The receiver 202 may be a single receiver as shown or may include multiple receivers to support multiple communication protocols. One or more receivers 202 may also include one or more demodulators 204 for demodulating received symbols from each signal and providing them to processor 206. The processor 206 is dedicated to analyzing information received by the receiver 202 and / or generating information for transmission by the transmitter 214, a processor controlling one or more components of the access terminal 200, and It may be a processor that analyzes the information received by the receiver 202, generates information for transmission by the transmitter 214, and controls one or more components of the access terminal 200.

  Access point 200 may further include a memory 208, which is operatively coupled to processor 206, for data to be transmitted, received data, information related to available channels, analyzed signals and / or Data such as data related to interference strength, master key KEY0-KEYn, information related to assigned channel, power, rate, etc., as well as other suitable information to estimate the channel and communicate over that channel Can be stored. The memory 208 may further store protocols and / or algorithms related to channel estimation and / or utilization (eg, performance based, capacity based, etc.).

  It should be appreciated that the data store (eg, memory 208) described herein can be volatile memory or non-volatile memory, or can include both volatile and non-volatile memory. By way of example, and not limitation, non-volatile memory can include read only memory (ROM), programmable ROM (PROM), electrically programmable ROM (EPROM), electrically erasable PROM (EEPROM), or flash memory. Volatile memory can include random access memory (RAM), which acts as external cache memory. By way of example and not limitation, RAM can be synchronous RAM (SRAM), dynamic RAM (DRAM), synchronous DRAM (SDRAM), double data rate SDRAM (DDR SDRAM), enhanced SDRAM (ESDRAM), sync link DRAM (SLDRAM), and Many forms such as a direct RAM bus RAM (DRRAM (registered trademark)) are available. The memory 208 of the subject system and method is intended to comprise, without limitation, these and other suitable types of memory.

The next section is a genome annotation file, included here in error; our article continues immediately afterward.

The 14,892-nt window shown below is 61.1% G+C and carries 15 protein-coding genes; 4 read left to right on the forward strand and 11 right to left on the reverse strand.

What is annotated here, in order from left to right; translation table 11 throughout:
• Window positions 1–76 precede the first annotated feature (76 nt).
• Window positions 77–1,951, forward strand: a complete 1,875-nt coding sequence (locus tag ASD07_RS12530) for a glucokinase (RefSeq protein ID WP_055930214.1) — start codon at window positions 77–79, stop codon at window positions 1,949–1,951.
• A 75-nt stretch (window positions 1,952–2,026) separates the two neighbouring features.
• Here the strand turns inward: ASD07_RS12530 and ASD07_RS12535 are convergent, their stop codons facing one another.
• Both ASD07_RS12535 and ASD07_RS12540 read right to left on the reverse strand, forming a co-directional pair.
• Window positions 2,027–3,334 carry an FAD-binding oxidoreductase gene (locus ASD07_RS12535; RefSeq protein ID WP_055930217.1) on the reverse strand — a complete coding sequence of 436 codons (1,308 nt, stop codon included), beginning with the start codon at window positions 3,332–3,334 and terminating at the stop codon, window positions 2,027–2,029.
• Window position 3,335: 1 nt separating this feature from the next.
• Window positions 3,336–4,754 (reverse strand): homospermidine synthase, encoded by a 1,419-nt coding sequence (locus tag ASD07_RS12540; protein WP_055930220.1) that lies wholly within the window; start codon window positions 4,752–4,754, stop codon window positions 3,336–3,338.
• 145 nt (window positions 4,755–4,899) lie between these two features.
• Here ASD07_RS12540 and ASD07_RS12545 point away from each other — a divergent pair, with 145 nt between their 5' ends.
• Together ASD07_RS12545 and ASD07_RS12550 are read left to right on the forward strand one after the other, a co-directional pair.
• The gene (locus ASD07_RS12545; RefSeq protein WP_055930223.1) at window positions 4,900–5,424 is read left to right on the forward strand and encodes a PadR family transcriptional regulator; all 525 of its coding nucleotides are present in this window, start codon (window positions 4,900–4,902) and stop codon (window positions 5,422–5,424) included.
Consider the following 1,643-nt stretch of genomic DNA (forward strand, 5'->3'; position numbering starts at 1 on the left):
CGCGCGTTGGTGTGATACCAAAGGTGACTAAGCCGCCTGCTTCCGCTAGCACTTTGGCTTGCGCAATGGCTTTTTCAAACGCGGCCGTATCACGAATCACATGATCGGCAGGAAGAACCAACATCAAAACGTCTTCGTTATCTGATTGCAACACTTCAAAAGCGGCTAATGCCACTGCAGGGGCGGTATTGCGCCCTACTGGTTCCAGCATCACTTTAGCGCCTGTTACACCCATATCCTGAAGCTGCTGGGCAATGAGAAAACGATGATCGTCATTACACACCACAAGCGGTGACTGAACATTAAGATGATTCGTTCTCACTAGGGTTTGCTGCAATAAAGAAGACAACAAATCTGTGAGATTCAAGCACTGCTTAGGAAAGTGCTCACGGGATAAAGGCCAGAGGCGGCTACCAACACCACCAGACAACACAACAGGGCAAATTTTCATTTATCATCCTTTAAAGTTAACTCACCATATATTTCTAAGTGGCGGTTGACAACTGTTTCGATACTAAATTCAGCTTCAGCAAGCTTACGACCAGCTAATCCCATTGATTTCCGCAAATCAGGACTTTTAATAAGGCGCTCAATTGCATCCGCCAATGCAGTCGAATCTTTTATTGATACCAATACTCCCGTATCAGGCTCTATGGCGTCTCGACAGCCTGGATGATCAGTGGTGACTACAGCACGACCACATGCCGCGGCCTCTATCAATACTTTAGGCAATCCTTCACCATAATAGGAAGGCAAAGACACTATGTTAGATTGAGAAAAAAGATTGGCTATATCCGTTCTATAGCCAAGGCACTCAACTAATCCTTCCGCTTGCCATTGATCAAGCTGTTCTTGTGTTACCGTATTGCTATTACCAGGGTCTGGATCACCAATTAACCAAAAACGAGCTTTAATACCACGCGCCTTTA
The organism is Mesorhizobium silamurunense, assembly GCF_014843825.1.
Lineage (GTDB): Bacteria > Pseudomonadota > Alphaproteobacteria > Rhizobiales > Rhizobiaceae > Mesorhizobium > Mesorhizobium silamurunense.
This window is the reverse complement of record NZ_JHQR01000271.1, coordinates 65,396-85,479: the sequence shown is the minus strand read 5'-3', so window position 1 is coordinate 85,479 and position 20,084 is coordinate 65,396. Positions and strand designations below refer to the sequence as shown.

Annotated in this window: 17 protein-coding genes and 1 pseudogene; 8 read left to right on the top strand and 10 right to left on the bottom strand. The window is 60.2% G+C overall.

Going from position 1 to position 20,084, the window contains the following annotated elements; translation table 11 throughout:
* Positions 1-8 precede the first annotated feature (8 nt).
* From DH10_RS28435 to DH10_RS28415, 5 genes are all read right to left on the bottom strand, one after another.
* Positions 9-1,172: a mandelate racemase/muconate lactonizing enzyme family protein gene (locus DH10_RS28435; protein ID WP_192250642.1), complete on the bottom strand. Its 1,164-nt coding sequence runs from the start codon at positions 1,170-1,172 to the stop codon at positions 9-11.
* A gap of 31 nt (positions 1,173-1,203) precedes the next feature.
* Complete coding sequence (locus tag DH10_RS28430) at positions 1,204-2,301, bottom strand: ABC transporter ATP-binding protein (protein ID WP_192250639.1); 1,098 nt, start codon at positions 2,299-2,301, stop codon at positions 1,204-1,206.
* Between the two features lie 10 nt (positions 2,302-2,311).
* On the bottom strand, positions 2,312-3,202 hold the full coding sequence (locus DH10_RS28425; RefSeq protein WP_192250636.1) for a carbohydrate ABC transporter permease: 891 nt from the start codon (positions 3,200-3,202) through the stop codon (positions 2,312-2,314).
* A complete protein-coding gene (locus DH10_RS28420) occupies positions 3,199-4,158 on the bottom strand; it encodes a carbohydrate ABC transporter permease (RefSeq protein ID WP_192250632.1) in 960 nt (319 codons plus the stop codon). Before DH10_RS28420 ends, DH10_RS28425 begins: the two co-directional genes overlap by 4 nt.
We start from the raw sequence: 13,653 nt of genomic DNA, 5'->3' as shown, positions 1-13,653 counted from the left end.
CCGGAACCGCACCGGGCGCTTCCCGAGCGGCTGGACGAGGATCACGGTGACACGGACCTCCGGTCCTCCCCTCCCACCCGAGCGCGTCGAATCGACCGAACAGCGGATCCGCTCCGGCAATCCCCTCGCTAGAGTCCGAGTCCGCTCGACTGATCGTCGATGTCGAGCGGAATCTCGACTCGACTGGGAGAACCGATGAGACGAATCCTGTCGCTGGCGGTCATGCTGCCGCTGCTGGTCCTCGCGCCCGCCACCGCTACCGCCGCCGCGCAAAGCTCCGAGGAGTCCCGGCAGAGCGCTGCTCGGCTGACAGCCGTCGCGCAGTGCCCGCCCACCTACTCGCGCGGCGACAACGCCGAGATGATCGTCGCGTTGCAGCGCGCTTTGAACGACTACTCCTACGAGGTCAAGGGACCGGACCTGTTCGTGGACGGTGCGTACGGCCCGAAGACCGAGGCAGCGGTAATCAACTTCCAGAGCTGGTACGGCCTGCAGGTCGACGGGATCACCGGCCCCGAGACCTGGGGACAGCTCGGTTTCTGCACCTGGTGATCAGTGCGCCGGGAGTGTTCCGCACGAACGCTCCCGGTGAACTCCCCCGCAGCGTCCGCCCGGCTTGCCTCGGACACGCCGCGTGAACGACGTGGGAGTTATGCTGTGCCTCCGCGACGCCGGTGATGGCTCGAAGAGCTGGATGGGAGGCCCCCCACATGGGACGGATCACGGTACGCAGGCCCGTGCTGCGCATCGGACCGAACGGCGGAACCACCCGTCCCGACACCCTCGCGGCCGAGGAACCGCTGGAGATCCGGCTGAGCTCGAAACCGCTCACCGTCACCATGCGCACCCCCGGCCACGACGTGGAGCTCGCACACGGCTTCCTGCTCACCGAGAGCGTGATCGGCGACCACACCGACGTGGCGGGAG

Receiver 202 may further be operatively coupled to a controller 210 for generating a plurality of master keys for use by a plurality of access terminals within a frequency spectrum. Instructions for generating a plurality of master keys may be stored in the memory 208. The controller 210 further controls the storage of the master key in the memory 208 and interfaces with the transmitter 214 via the processor 206 as described with respect to FIG. And direct communication with devices on other networks. The transmitter 214 may be configured to communicate within various networks such as WAN, LAN, and PAN. The transmitter 214 may be a single transmitter as shown, or may include multiple transmitters for each separate communication protocol.